2 x Vinyl LP, Compact Disc (CD)
It takes a village to create a Kelela album. With previous releases Hallucinogen (2015) and Take Me Apart (2017), the enigmatic artist has incorporated collaboration into every step of her creative process. Peruse through the liner notes of each album and you’ll often find multiple co-writers and producers credited per track—everyone from stadium-pop introvert Romy Madley Croft of The XX to avant-garde behemoth Arca. For her latest LP Raven, Kelela expands her circle of confidants with a stellar guest list including LSDXOXO, Junglepussy, Bambii, Asmara, and KAYTRANADA. But this collectivist spirit has evolved into a commitment to building community, Raven becoming a space through which to honor and amplify Black voices, queer love, and disenfranchised ancestors long owed their due.
Raven is far less preoccupied with form than its predecessors. Songs bleed into one another and walls of synth textures transmute into waves—at times crashing violently, at others trickling in faint, enveloping murmurs. Water is a recurring motif across the album, a mirror for the ebb and flow of emotion stirring within. Raven’s striking monochrome cover shows a face emerging from water, echoing the immersive sensory loop of bookend tracks “Washed Away” and “Far Away,” which encourage repeated, increasingly deeper dives. Kelela’s principle is also one of organic sculpture, blunting and rounding techno’s jagged edges in the throbbing back-to-back of “Raven” and “Bruises.” Rigid beat structures bend to her will with ease, delivering a swift reminder that even today’s most artificial electronic genres were once rooted in soulful, undeniably human music crafted by Black producers in Chicago and Detroit.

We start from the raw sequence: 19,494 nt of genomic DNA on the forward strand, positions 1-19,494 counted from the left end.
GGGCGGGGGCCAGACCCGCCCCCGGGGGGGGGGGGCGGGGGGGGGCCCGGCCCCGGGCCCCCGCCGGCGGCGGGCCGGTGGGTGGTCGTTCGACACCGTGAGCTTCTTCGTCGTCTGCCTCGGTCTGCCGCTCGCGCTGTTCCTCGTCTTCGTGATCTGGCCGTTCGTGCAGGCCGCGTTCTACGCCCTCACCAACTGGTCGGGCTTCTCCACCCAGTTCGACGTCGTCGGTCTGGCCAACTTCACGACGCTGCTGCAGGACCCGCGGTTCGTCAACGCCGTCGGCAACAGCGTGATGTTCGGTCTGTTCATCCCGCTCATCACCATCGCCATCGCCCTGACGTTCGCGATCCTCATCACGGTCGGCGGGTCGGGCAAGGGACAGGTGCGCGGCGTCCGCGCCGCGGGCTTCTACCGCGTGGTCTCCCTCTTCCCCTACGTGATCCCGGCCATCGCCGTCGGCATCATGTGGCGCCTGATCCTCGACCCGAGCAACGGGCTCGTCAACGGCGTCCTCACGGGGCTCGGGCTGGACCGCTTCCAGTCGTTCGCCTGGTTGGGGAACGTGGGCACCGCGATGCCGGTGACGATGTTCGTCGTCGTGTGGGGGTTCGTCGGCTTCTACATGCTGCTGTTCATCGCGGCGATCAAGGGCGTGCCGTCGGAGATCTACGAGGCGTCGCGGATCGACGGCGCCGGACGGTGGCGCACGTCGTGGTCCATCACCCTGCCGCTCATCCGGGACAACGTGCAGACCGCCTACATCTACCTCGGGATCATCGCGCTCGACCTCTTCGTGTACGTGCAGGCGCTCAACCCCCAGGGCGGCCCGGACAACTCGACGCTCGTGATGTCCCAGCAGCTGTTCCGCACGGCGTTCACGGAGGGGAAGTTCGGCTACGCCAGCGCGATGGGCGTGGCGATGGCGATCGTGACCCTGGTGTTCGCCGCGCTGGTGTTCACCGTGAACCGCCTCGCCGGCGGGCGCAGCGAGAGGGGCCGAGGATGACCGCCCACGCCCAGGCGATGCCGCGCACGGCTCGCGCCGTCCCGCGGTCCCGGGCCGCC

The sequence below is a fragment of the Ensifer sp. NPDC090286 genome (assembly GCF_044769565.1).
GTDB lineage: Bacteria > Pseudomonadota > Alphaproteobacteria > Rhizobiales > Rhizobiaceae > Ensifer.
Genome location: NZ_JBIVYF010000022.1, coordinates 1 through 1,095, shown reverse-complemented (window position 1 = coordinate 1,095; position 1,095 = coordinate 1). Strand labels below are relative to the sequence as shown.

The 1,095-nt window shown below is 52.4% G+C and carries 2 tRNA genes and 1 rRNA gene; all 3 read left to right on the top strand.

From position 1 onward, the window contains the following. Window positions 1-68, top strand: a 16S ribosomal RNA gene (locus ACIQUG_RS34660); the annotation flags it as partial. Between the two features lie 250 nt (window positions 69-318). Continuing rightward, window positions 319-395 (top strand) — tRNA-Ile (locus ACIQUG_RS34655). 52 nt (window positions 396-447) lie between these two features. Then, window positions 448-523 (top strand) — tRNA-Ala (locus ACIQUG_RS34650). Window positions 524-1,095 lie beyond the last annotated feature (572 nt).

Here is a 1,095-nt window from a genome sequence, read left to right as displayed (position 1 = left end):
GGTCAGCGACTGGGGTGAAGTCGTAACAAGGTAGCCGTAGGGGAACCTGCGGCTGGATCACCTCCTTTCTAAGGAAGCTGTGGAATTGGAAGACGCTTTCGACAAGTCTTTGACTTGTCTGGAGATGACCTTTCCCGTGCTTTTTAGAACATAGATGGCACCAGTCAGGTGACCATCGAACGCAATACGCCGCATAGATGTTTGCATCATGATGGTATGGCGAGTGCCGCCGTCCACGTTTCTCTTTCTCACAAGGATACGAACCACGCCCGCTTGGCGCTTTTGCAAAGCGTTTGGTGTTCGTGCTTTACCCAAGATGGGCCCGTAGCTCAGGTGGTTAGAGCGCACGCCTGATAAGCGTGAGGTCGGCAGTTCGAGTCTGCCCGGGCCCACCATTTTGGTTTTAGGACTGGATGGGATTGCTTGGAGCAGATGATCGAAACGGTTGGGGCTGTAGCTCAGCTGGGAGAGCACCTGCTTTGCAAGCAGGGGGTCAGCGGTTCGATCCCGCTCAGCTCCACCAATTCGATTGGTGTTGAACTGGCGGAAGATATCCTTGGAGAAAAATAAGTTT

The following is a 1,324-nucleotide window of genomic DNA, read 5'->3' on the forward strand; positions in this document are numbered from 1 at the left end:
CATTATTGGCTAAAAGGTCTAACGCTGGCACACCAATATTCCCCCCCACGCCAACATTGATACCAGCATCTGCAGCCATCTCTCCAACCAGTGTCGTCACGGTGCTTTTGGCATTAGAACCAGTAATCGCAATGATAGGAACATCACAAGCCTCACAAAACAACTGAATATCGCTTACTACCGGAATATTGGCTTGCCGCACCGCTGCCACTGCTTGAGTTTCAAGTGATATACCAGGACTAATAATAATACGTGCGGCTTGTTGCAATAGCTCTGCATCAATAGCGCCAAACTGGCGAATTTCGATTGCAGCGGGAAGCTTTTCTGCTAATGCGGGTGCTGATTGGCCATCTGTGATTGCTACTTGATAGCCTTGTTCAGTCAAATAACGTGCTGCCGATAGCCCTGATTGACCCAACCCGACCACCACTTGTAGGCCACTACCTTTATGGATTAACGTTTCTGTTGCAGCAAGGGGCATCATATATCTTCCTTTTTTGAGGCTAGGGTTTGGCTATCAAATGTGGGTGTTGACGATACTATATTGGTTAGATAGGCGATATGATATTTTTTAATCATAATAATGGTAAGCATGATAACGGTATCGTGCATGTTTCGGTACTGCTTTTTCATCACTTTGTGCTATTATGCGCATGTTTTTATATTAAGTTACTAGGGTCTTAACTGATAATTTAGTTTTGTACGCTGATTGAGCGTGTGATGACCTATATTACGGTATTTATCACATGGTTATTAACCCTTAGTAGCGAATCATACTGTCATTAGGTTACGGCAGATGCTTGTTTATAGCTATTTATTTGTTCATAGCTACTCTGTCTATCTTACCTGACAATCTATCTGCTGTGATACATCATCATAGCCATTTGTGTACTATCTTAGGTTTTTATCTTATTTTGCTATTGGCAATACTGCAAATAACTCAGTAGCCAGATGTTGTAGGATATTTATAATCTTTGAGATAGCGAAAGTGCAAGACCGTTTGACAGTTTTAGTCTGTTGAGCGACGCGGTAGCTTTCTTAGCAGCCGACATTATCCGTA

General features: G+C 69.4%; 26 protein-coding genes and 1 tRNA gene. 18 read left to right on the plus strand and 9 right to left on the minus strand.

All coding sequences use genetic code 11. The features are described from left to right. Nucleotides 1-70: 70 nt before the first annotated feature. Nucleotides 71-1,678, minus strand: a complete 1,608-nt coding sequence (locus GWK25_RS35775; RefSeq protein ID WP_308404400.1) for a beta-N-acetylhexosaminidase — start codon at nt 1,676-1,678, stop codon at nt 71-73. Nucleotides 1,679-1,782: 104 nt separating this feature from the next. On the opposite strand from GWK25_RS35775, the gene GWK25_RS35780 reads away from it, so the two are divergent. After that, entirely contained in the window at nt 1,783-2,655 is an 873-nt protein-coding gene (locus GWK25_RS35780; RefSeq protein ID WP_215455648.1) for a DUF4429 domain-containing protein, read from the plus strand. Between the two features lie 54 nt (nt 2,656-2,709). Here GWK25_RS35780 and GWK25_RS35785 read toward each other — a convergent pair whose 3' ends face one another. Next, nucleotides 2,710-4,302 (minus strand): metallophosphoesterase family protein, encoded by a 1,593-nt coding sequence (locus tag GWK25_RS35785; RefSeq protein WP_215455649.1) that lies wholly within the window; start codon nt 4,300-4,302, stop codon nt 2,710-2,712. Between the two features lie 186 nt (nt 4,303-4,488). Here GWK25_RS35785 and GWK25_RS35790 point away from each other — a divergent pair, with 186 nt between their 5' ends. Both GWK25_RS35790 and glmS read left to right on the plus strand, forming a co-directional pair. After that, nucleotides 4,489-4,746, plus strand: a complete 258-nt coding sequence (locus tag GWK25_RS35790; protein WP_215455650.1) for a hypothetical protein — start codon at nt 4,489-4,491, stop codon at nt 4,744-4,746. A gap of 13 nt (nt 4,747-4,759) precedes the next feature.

Though the storytelling across Raven treads familiar territory of love, lust, and heartbreak, each song feels like an individual case study of the privilege—or lack there of—inherent in sensual touch and emotional availability. “I’m reading all the writings on the wall/ And if you don’t run away/ Could be a happy ending after all,” she sings on Jersey club–tinged single “Happy Ending,” fatigued by chasing after an ideal that lives only in her head. The chase continues in “On The Run,” where she pleads with a paramour to “open up, babe,” calling the bluff of a guarded heart over minimalist Afrobeats. “Contact” is simultaneously the prime example of longing and joy on Raven, as Kelela buzzes from the lingering adrenaline of a night on the dance floor. It’s not the tunes that set her hips ablaze, but the potential for physicality; unspoken fulfillment of a primal hunger that burns in her belly. Kelela suggests that throwing ass and falling in love are universal constants, but the touch of lips on your skin is never more precious than right now.